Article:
Southern Peru has some amazing sites, including the Colca Canyon, which is rated as the deepest canyon in the world. The whole area is stunningly beautiful, and a great place for adventure seekers. Hiking, rafting, mountaineering, hang-gliding are some of the activities that can be pursued here. The surrounding volcanoes and the ancient agricultural terraces which are still being maintained have a way of transporting the traveller back in time. This is a very traditional part of Peru where life has not changed a great deal over the centuries. Access to Colca Canyon and to the surrounding volcanoes is from Arequipa, a beautiful old colonial city and UNESCO World Heritage site, which has been magnificently preserved. Arequipa is the cultural and economic hub of southern Peru and an important textile market for articles made from alpaca wool. Its numerous historical sites as well as its lively events calendar make this city a great place as a base for exploring southern Peru.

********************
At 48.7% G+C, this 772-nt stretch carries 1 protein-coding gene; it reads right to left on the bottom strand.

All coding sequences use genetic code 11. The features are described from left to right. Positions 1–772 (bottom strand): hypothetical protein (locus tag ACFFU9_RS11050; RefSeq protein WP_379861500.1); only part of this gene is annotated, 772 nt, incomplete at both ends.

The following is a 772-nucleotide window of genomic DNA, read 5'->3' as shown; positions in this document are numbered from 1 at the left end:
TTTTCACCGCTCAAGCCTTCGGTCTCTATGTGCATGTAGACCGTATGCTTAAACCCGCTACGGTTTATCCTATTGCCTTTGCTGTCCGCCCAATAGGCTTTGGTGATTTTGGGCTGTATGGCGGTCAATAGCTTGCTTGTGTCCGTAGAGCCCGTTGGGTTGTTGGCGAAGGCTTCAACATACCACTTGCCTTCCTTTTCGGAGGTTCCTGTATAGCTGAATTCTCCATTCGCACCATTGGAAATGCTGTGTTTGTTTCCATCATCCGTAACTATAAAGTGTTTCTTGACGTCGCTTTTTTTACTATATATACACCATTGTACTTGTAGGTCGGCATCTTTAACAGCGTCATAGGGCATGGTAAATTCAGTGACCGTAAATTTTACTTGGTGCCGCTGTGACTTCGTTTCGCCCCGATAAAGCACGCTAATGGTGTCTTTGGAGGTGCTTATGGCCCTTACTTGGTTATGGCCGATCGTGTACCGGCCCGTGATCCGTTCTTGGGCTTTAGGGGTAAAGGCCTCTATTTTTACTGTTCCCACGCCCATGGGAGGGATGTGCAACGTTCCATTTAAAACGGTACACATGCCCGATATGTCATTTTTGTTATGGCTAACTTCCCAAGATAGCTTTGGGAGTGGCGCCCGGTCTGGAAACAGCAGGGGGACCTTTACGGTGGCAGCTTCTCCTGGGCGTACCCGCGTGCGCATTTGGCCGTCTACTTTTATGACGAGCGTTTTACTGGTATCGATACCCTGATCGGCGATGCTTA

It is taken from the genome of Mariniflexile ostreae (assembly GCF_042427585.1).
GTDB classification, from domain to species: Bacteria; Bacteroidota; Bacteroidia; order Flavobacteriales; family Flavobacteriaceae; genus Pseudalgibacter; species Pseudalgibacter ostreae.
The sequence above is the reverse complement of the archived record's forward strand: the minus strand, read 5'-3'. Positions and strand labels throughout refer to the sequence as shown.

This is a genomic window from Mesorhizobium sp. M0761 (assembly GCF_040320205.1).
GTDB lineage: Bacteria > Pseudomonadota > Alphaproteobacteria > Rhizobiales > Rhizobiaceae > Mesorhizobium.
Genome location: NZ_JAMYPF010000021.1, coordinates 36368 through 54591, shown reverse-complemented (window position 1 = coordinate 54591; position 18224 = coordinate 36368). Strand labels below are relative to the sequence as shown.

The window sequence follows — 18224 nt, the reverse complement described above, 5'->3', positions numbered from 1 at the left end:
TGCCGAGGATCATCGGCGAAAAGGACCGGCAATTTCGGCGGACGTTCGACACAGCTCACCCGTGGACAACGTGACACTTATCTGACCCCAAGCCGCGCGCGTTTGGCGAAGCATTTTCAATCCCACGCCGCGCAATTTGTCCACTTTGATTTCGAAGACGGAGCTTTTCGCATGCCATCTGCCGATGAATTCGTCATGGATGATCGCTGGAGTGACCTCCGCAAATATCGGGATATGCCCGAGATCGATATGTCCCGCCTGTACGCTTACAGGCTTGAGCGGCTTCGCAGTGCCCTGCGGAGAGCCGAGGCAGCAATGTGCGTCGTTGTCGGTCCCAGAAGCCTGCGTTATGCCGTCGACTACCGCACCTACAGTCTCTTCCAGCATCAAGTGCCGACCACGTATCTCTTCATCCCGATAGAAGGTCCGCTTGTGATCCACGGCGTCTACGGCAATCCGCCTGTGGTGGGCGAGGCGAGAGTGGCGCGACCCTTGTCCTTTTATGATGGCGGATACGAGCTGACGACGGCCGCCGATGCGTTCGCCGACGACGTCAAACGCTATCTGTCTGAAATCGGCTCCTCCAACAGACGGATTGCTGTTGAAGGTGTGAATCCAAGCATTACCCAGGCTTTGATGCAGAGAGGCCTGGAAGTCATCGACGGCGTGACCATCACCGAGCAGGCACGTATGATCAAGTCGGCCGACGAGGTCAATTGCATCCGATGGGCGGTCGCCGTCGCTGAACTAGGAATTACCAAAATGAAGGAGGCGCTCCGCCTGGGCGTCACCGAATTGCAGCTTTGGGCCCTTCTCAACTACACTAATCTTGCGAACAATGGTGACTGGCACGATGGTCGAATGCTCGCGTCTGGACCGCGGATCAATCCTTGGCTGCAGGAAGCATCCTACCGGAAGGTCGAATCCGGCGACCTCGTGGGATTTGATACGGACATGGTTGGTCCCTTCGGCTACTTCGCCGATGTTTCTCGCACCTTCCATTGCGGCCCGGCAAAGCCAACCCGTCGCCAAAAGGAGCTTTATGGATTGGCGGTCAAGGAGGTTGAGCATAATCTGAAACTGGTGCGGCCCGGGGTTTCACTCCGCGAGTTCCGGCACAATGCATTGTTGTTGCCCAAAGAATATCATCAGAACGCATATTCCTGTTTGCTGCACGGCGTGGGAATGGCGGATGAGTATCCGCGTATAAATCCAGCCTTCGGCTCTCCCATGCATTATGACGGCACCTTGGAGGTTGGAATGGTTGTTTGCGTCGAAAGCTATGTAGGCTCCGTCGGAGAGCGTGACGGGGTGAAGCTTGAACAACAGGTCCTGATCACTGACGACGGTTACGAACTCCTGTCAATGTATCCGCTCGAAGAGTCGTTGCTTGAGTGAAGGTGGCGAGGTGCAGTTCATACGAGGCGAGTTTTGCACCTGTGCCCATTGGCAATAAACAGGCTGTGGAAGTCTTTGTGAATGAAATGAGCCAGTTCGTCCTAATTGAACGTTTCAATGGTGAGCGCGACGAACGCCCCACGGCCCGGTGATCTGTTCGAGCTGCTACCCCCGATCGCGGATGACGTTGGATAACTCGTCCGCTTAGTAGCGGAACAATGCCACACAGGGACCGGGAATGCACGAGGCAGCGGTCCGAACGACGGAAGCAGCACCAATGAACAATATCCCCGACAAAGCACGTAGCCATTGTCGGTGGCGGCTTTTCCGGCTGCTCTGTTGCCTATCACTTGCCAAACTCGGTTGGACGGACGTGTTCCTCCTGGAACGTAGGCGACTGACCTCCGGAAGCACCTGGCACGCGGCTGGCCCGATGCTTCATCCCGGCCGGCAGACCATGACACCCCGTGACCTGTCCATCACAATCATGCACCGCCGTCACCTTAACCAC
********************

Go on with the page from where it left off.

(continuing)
Last but not least, Lake Titicaca of course also deserves a mention. The highest navigable lake on earth - it is truly otherworldly, like an enormous mirror glinting in the high Andean sun. The incredible light at this altitude and the serenely peaceful scenery hold the magic of enchantment. Each timeless moment is like eternity. If you are looking for a place to rest your weary travellers' bones for a few days and to recharge physically and spiritually, you should treat yourself to a stay at Suasi Island Lodge. A beautiful Lodge in a stunning location - its worth it for the views alone, especially at dawn and dusk!